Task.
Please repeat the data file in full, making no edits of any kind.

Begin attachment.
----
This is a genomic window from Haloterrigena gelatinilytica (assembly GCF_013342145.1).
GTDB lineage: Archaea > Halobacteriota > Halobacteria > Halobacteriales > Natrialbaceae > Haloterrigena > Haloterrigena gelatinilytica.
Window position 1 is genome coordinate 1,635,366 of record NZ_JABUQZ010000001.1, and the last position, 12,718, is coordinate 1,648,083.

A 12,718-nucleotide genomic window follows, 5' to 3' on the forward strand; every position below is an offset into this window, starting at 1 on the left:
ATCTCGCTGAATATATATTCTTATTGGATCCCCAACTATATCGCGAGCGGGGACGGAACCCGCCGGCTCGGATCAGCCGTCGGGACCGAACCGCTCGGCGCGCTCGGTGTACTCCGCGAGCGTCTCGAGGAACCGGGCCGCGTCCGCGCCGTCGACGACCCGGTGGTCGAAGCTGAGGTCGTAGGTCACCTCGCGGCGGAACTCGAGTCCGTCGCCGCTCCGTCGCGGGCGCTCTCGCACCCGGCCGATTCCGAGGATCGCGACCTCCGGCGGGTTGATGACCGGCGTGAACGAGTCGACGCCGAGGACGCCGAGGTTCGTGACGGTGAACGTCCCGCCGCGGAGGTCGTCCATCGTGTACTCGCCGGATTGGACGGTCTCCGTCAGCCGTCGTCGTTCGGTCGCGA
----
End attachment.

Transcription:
This is a genomic window from Haloterrigena gelatinilytica (assembly GCF_013342145.1).
GTDB lineage: Archaea > Halobacteriota > Halobacteria > Halobacteriales > Natrialbaceae > Haloterrigena > Haloterrigena gelatinilytica.
Window position 1 is genome coordinate 1,635,366 of record NZ_JABUQZ010000001.1, and the last position, 12,718, is coordinate 1,648,083.

A 12,718-nucleotide genomic window follows, 5' to 3' on the forward strand; every position below is an offset into this window, starting at 1 on the left:
ATCTCGCTGAATATATATTCTTATTGGATCCCCAACTATATCGCGAGCGGGGACGGAACCCGCCGGCTCGGATCAGCCGTCGGGACCGAACCGCTCGGCGCGCTCGGTGTACTCCGCGAGCGTCTCGAGGAACCGGGCCGCGTCCGCGCCGTCGACGACCCGGTGGTCGAAGCTGAGGTCGTAGGTCACCTCGCGGCGGAACTCGAGTCCGTCGCCGCTCCGTCGCGGGCGCTCTCGCACCCGGCCGATTCCGAGGATCGCGACCTCCGGCGGGTTGATGACCGGCGTGAACGAGTCGACGCCGAGGACGCCGAGGTTCGTGACGGTGAACGTCCCGCCGCGGAGGTCGTCCATCGTGTACTCGCCGGATTGGACGGTCTCCGTCAGCCGTCGTCGTTCGGTCGCGA